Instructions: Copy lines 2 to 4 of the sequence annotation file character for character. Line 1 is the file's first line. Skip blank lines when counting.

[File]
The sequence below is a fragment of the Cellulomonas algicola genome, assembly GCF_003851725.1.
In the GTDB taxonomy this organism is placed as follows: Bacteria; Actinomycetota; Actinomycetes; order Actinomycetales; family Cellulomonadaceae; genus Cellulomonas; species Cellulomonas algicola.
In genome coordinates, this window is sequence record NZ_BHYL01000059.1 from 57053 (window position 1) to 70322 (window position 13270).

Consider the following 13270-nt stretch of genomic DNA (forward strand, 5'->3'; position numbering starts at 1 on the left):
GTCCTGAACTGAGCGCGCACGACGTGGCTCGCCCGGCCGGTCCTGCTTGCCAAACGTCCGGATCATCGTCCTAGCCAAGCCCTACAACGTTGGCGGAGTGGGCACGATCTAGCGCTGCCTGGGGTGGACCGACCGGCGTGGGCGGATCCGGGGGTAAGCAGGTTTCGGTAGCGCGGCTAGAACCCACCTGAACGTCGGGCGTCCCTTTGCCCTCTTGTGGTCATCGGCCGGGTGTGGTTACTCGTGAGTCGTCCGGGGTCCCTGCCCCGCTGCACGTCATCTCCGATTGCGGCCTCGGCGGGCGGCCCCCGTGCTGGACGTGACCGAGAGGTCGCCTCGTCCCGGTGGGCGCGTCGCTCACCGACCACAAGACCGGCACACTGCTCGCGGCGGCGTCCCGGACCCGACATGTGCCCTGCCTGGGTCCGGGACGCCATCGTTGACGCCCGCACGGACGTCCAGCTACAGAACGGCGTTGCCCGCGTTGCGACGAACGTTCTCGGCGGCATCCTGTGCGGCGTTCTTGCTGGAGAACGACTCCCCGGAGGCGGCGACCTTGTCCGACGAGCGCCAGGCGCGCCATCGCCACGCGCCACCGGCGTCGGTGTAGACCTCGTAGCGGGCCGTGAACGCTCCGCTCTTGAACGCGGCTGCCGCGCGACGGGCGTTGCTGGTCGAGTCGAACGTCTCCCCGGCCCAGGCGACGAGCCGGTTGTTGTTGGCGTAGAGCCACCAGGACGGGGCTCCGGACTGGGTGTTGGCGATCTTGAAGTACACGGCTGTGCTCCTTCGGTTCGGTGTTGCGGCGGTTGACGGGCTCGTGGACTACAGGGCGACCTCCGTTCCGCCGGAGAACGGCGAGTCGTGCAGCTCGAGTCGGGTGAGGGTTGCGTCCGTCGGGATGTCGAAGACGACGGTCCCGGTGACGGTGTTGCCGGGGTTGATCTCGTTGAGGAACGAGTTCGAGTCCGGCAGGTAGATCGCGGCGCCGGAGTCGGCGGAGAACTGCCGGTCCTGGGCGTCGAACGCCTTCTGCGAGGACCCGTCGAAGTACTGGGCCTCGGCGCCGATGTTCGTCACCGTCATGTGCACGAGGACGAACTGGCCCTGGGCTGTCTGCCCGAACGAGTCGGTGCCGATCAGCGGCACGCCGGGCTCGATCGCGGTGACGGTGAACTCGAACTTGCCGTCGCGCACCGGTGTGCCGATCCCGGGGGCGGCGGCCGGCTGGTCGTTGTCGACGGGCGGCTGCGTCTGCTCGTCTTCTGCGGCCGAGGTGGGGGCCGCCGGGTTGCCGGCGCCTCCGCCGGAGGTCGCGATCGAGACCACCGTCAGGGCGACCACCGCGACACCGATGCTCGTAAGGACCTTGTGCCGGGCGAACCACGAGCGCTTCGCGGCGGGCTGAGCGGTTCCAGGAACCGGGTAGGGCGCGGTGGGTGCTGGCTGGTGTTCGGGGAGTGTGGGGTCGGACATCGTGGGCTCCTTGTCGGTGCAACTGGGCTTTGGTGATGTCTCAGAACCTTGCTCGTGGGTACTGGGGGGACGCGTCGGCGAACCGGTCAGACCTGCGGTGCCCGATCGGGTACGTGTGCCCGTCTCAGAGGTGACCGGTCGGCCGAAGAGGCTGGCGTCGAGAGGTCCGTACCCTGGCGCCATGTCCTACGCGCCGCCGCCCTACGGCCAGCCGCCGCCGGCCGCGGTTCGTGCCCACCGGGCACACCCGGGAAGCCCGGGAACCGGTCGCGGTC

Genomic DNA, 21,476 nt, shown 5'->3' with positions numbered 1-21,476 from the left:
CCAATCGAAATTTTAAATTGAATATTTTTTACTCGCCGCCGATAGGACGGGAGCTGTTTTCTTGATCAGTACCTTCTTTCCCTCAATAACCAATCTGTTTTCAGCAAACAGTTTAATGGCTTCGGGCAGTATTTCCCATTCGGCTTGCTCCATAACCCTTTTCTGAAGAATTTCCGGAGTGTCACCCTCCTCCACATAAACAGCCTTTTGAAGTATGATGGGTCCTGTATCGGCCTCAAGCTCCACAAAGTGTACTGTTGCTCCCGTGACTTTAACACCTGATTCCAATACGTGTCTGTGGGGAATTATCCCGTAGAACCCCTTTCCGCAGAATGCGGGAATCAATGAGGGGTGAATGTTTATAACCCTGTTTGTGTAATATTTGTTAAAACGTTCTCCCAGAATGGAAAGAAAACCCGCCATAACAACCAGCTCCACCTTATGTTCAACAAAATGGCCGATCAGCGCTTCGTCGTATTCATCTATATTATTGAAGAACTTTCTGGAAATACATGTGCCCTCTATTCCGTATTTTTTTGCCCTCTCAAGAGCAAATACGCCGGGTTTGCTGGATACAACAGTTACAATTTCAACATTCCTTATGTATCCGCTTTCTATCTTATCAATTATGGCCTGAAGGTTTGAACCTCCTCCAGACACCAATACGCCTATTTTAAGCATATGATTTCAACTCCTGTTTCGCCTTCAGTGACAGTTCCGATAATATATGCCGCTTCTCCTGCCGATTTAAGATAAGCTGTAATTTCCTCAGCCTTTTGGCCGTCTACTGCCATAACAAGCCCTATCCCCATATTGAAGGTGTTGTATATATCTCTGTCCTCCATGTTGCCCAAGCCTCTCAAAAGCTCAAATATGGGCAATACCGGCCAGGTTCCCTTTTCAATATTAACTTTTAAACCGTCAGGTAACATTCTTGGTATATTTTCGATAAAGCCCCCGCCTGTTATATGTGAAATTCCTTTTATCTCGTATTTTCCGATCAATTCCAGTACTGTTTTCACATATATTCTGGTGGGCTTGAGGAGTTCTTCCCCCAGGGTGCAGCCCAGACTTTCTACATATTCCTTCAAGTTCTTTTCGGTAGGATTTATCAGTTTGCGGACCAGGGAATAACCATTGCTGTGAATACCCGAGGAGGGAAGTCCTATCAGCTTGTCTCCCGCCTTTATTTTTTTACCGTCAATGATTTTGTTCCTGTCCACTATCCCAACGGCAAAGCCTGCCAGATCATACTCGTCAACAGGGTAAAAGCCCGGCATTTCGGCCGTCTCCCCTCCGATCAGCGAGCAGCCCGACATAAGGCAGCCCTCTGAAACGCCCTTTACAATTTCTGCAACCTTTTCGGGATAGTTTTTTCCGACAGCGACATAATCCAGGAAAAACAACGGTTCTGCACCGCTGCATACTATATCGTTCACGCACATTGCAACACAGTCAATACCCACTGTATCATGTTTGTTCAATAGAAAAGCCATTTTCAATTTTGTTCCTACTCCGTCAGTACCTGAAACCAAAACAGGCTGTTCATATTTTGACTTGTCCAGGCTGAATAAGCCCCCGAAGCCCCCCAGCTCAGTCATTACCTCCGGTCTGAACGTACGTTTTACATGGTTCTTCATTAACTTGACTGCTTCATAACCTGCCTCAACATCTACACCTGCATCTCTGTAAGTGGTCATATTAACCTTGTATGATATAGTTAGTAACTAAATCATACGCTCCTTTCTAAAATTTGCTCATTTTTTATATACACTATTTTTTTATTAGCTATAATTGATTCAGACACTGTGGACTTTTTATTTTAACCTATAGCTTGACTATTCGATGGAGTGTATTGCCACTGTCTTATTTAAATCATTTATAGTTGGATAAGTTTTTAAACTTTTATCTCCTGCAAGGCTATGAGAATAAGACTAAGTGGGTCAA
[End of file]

In the GTDB taxonomy this organism is placed as follows: Bacteria; Actinomycetota; Actinomycetes; order Actinomycetales; family Cellulomonadaceae; genus Cellulomonas; species Cellulomonas algicola.
In genome coordinates, this window is sequence record NZ_BHYL01000059.1 from 57053 (window position 1) to 70322 (window position 13270).

Consider the following 13270-nt stretch of genomic DNA (forward strand, 5'->3'; position numbering starts at 1 on the left):